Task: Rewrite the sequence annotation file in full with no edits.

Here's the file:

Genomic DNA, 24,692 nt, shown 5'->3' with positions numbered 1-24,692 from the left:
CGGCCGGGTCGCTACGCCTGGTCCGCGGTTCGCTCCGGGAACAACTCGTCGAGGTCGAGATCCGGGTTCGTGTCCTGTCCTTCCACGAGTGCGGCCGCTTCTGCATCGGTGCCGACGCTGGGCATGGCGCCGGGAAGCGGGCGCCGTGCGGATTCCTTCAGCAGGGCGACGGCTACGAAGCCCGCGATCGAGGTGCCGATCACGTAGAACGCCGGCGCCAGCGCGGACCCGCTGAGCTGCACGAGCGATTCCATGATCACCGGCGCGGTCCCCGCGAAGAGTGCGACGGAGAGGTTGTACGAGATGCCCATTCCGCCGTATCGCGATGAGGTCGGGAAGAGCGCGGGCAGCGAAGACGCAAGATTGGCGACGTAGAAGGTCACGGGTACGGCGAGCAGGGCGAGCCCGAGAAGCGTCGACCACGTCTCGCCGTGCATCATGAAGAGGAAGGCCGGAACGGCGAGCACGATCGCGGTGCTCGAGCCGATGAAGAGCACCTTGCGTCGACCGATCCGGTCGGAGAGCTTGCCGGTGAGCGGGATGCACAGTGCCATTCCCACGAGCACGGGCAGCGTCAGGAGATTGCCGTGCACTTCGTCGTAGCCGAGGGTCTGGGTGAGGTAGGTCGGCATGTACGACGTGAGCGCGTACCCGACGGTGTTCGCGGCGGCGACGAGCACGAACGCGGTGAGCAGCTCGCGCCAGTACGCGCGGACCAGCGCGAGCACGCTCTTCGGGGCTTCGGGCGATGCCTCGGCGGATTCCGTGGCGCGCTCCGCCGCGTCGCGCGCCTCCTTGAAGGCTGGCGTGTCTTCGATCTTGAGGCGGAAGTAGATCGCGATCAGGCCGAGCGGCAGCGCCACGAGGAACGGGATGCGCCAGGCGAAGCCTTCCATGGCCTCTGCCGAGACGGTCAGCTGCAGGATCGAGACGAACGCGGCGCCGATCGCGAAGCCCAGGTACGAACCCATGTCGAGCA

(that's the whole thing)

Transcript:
Genomic DNA, 24,692 nt, shown 5'->3' with positions numbered 1-24,692 from the left:
CGGCCGGGTCGCTACGCCTGGTCCGCGGTTCGCTCCGGGAACAACTCGTCGAGGTCGAGATCCGGGTTCGTGTCCTGTCCTTCCACGAGTGCGGCCGCTTCTGCATCGGTGCCGACGCTGGGCATGGCGCCGGGAAGCGGGCGCCGTGCGGATTCCTTCAGCAGGGCGACGGCTACGAAGCCCGCGATCGAGGTGCCGATCACGTAGAACGCCGGCGCCAGCGCGGACCCGCTGAGCTGCACGAGCGATTCCATGATCACCGGCGCGGTCCCCGCGAAGAGTGCGACGGAGAGGTTGTACGAGATGCCCATTCCGCCGTATCGCGATGAGGTCGGGAAGAGCGCGGGCAGCGAAGACGCAAGATTGGCGACGTAGAAGGTCACGGGTACGGCGAGCAGGGCGAGCCCGAGAAGCGTCGACCACGTCTCGCCGTGCATCATGAAGAGGAAGGCCGGAACGGCGAGCACGATCGCGGTGCTCGAGCCGATGAAGAGCACCTTGCGTCGACCGATCCGGTCGGAGAGCTTGCCGGTGAGCGGGATGCACAGTGCCATTCCCACGAGCACGGGCAGCGTCAGGAGATTGCCGTGCACTTCGTCGTAGCCGAGGGTCTGGGTGAGGTAGGTCGGCATGTACGACGTGAGCGCGTACCCGACGGTGTTCGCGGCGGCGACGAGCACGAACGCGGTGAGCAGCTCGCGCCAGTACGCGCGGACCAGCGCGAGCACGCTCTTCGGGGCTTCGGGCGATGCCTCGGCGGATTCCGTGGCGCGCTCCGCCGCGTCGCGCGCCTCCTTGAAGGCTGGCGTGTCTTCGATCTTGAGGCGGAAGTAGATCGCGATCAGGCCGAGCGGCAGCGCCACGAGGAACGGGATGCGCCAGGCGAAGCCTTCCATGGCCTCTGCCGAGACGGTCAGCTGCAGGATCGAGACGAACGCGGCGCCGATCGCGAAGCCCAGGTACGAACCCATGTCGAGCA